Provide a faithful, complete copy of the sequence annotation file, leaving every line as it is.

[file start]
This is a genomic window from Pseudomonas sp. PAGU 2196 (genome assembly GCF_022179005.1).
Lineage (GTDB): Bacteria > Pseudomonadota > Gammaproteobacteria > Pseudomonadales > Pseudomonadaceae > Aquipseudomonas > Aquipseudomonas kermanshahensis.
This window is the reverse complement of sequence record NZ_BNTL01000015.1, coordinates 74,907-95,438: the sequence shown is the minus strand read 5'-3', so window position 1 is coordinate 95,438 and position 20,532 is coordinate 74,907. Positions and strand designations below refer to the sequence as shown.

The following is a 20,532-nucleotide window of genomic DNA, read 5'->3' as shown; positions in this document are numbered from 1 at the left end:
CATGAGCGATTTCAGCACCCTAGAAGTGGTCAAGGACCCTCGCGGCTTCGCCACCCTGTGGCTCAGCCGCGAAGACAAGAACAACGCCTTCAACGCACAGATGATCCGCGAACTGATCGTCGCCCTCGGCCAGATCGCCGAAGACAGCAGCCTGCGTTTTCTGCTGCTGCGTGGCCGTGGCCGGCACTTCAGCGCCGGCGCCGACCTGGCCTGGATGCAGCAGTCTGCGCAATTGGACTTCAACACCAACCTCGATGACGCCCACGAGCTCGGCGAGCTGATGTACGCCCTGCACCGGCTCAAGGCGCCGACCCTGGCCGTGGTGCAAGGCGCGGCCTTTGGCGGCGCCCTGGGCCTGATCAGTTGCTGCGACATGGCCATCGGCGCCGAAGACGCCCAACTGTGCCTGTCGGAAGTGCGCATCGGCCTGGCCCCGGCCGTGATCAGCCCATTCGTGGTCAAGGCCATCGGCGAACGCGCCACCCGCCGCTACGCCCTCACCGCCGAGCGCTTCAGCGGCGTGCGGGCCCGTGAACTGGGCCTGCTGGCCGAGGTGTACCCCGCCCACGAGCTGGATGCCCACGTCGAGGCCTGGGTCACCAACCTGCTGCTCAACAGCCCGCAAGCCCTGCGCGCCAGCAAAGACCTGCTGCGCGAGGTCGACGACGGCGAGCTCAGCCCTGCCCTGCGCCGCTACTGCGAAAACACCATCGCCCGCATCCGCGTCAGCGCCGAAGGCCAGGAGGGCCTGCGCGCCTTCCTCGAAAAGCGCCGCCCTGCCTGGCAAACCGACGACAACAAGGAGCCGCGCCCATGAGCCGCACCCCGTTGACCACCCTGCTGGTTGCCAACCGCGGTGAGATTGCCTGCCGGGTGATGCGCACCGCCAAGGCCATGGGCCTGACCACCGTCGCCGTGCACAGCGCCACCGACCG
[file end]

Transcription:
This is a genomic window from Pseudomonas sp. PAGU 2196 (genome assembly GCF_022179005.1).
Lineage (GTDB): Bacteria > Pseudomonadota > Gammaproteobacteria > Pseudomonadales > Pseudomonadaceae > Aquipseudomonas > Aquipseudomonas kermanshahensis.
This window is the reverse complement of sequence record NZ_BNTL01000015.1, coordinates 74,907-95,438: the sequence shown is the minus strand read 5'-3', so window position 1 is coordinate 95,438 and position 20,532 is coordinate 74,907. Positions and strand designations below refer to the sequence as shown.

The following is a 20,532-nucleotide window of genomic DNA, read 5'->3' as shown; positions in this document are numbered from 1 at the left end:
CATGAGCGATTTCAGCACCCTAGAAGTGGTCAAGGACCCTCGCGGCTTCGCCACCCTGTGGCTCAGCCGCGAAGACAAGAACAACGCCTTCAACGCACAGATGATCCGCGAACTGATCGTCGCCCTCGGCCAGATCGCCGAAGACAGCAGCCTGCGTTTTCTGCTGCTGCGTGGCCGTGGCCGGCACTTCAGCGCCGGCGCCGACCTGGCCTGGATGCAGCAGTCTGCGCAATTGGACTTCAACACCAACCTCGATGACGCCCACGAGCTCGGCGAGCTGATGTACGCCCTGCACCGGCTCAAGGCGCCGACCCTGGCCGTGGTGCAAGGCGCGGCCTTTGGCGGCGCCCTGGGCCTGATCAGTTGCTGCGACATGGCCATCGGCGCCGAAGACGCCCAACTGTGCCTGTCGGAAGTGCGCATCGGCCTGGCCCCGGCCGTGATCAGCCCATTCGTGGTCAAGGCCATCGGCGAACGCGCCACCCGCCGCTACGCCCTCACCGCCGAGCGCTTCAGCGGCGTGCGGGCCCGTGAACTGGGCCTGCTGGCCGAGGTGTACCCCGCCCACGAGCTGGATGCCCACGTCGAGGCCTGGGTCACCAACCTGCTGCTCAACAGCCCGCAAGCCCTGCGCGCCAGCAAAGACCTGCTGCGCGAGGTCGACGACGGCGAGCTCAGCCCTGCCCTGCGCCGCTACTGCGAAAACACCATCGCCCGCATCCGCGTCAGCGCCGAAGGCCAGGAGGGCCTGCGCGCCTTCCTCGAAAAGCGCCGCCCTGCCTGGCAAACCGACGACAACAAGGAGCCGCGCCCATGAGCCGCACCCCGTTGACCACCCTGCTGGTTGCCAACCGCGGTGAGATTGCCTGCCGGGTGATGCGCACCGCCAAGGCCATGGGCCTGACCACCGTCGCCGTGCACAGCGCCACCGACCG